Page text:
Although there are somewhat limited data on the efficacy of immune checkpoint inhibitors in prostate cancer, recent data have shown modest activity for single agent therapy. In castration-resistant prostate cancer (CRPC), Appleman and colleagues will report data from cohort B of the phase I KEYNOTE-365 study—with 1 year of additional follow-up—evaluating pembrolizumab plus docetaxel and prednisone in metastatic CRPC previously treated with abiraterone or enzalutamide. The primary endpoints for that study include a reduction of ≥ 50% in prostate-specific antigen from baseline, the number of patients who experience an adverse event or who discontinue treatment due to an adverse event, and ORR based on Response Evaluation Criteria in Solid Tumors v1.1. Fizazi and colleagues will report a final analysis for arm B from the phase III CheckMate 9KD study, which evaluated nivolumab plus docetaxel in chemotherapy-naive metastatic CRPC. In addition to trial exploring the use of immune checkpoint inhibitors, Rathkopf and colleagues will present final results from the randomized, placebo-controlled phase III ACIS study evaluating apalutamide, abiraterone, and prednisone vs abiraterone and prednisone in patients with chemotherapy-naive metastatic CRPC.
Finally, in nonmetastatic CRPC, Feng and colleagues will report data on molecular determinants associated with long-term response to apalutamide.
In advanced renal cell carcinoma (RCC), Motzer and colleagues will report data from the phase III CLEAR study evaluating the antitumor activity of lenvatinib plus pembrolizumab or everolimus vs sunitinib monotherapy as frontline therapy for patients with advanced RCC. In this abstract, Motzer and colleagues report results suggesting improved outcomes with frontline lenvatinib plus pembrolizumab vs sunitinib—in terms of ORR, PFS, and OS—and for lenvatinib plus everolimus vs sunitinib—for ORR and PFS, but not OS. There will also be new data presented on the use of different starting doses of lenvatinib in combination with everolimus. Pal and colleagues will present results from a phase II trial of lenvatinib at 2 starting doses plus everolimus in patients with RCC. In a related abstract, Bergerot and colleagues will present Health-Related Quality of Life outcomes from the phase II of lenvatinib at 2 different starting doses in combination with everolimus as well.
Choueiri and colleagues will report data from a phase II study of MK-6482 (belzutifan), a novel oral inhibitor of HIF-2α, plus cabozantinib (a VEGF TKI), and exploring efficacy for the combination in 118 patients with advanced clear-cell RCC. This abstract is the first to report efficacy of combining the novel HIF-2α inhibitor with a VEGF TKI in advanced RCC, with a primary endpoint of ORR by investigator and secondary endpoints of PFS, duration of response, time to response, and OS. In a related abstract, Bauer and colleagues will present data for an updated follow-up of a phase I/II study of belzutifan as a single agent as well. In a previous analysis of the dose-expansion cohort of that study, treatment with belzutifan was associated with clinical activity in heavily pretreated clear-cell RCC across risk categories, with notable on-target toxicities of anemia and hypoxia.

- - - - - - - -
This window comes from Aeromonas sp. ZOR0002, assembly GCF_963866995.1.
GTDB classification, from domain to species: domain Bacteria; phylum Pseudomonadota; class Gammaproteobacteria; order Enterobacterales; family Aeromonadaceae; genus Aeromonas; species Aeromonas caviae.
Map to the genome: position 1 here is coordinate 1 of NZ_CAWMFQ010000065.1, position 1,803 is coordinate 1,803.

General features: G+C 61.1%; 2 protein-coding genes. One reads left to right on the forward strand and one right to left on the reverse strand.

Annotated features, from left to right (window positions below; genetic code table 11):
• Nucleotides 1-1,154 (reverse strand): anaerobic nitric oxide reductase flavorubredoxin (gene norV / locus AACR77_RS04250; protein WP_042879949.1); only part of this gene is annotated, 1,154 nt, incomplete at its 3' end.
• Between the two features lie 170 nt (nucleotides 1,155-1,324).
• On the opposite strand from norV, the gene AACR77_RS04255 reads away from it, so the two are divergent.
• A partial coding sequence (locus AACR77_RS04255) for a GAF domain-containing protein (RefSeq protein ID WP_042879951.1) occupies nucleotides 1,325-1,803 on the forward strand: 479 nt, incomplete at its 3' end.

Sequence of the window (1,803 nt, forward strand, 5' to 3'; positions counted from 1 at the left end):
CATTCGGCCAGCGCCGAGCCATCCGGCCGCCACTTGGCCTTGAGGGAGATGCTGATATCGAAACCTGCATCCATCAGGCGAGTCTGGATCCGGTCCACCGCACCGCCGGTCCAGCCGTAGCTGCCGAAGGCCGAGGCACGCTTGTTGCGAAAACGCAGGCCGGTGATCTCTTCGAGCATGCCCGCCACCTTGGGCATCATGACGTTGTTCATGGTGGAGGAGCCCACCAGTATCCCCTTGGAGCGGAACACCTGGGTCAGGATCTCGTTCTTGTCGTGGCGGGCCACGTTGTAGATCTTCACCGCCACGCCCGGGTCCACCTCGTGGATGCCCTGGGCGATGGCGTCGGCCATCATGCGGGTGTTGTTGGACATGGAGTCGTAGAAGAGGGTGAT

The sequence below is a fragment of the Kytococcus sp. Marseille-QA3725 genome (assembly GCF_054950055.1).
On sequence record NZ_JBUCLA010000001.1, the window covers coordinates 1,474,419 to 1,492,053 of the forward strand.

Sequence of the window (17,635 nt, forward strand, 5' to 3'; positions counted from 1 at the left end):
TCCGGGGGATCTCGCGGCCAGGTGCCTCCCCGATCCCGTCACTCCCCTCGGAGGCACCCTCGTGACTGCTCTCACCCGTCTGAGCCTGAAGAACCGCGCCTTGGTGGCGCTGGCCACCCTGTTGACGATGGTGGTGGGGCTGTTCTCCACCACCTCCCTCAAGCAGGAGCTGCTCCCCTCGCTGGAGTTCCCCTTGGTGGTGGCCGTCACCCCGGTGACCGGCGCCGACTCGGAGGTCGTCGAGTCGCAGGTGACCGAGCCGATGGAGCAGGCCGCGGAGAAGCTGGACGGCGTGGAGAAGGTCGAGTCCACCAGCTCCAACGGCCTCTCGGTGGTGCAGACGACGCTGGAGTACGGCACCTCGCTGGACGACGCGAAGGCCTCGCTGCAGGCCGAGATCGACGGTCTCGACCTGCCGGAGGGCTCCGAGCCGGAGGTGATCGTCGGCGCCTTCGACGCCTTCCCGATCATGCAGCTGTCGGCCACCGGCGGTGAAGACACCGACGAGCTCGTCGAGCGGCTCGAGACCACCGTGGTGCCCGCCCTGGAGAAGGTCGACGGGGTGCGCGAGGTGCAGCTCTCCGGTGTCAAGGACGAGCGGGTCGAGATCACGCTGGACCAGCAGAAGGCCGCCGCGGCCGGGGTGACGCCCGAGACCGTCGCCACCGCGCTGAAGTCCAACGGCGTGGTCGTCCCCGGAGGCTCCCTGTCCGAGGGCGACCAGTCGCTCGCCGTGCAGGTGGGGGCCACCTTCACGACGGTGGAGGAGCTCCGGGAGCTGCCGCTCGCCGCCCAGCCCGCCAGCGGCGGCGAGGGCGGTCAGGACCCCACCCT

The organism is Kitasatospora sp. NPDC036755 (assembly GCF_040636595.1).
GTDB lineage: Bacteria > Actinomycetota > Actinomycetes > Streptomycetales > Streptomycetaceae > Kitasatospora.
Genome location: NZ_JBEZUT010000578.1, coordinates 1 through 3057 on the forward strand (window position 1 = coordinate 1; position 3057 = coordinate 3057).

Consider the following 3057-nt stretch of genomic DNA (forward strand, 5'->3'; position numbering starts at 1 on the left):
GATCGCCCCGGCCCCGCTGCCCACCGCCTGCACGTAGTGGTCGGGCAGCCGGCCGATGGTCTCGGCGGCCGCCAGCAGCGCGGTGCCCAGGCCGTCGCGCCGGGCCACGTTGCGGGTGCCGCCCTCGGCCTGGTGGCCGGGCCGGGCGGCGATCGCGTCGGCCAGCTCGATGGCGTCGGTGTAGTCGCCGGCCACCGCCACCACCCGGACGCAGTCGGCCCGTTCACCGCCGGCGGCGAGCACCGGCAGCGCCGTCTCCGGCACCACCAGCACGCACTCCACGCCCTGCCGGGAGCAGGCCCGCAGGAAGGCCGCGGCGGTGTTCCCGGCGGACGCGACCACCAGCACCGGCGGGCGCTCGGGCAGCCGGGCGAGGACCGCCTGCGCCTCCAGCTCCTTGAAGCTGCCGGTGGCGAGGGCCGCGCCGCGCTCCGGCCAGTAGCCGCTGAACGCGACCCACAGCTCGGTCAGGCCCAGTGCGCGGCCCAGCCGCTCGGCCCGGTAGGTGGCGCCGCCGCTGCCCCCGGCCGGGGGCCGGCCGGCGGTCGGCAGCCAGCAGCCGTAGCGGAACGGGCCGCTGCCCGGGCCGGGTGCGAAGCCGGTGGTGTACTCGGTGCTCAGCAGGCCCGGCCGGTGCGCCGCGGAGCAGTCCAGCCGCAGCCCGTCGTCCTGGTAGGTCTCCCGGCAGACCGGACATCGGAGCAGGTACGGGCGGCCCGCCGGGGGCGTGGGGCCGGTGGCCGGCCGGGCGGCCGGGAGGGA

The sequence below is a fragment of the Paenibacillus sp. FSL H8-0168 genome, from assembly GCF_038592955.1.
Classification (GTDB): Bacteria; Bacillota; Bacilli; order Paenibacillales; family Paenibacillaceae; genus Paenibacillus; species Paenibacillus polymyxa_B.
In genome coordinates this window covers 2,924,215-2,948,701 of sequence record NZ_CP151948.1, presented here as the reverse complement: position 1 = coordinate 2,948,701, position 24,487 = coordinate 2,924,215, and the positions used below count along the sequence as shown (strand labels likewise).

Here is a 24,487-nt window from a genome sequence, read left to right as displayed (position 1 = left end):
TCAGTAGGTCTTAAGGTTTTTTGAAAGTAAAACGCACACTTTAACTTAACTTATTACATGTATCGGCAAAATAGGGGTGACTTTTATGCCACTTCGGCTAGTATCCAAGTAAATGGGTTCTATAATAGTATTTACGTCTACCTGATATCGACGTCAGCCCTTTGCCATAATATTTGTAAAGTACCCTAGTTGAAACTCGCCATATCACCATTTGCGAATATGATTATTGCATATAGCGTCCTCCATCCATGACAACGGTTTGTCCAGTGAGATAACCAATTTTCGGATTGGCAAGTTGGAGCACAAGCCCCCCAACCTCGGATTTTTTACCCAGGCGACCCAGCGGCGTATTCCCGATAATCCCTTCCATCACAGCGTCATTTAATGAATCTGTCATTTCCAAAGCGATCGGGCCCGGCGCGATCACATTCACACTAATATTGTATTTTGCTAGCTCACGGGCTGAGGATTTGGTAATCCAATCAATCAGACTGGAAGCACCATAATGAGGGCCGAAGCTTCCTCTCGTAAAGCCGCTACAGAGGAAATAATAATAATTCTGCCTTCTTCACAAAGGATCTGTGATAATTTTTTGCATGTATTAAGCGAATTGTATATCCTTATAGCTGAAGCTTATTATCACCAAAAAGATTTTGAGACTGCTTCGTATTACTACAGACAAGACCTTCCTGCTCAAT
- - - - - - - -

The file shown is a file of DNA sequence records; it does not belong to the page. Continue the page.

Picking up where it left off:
Pal and colleagues will report results from the randomized phase II SWOG 1500 study evaluating sunitinib vs cabozantinib, crizotinib, or dacomitinib in 180 patients with metastatic papillary RCC following progression. The primary endpoint of that study is to compare PFS in patients with metastatic papillary RCC treated with sunitinib, a VEGFR TKI, with that of patients treated with MET kinase inhibitors (cabozantinib, crizotinib, or savolitinib).
Finally, Plimack and colleagues will report outcomes in patients with advanced RCC who completed 2 years of treatment in the pembrolizumab plus axitinib arm of the phase III KEYNOTE-426 study, which has coprimary endpoints of PFS and OS. In previous reports of KEYNOTE-426, investigators showed that pembrolizumab plus axitinib prolonged OS and PFS vs sunitinib in patients with treatment-naive advanced RCC.
Remember to Check the CCO Web Site After the 2021 ASCO GU Cancers Symposium!
These are just a few of the interesting and important abstracts selected by our expert faculty from the 2021 GU Cancers Symposium. A downloadable highlight slideset of these studies will be available on our Web site after the data are presented. Also, after the meeting, a comprehensive analysis by our expert faculty members will explore the clinical implications of the data in a CME-certified text-based module.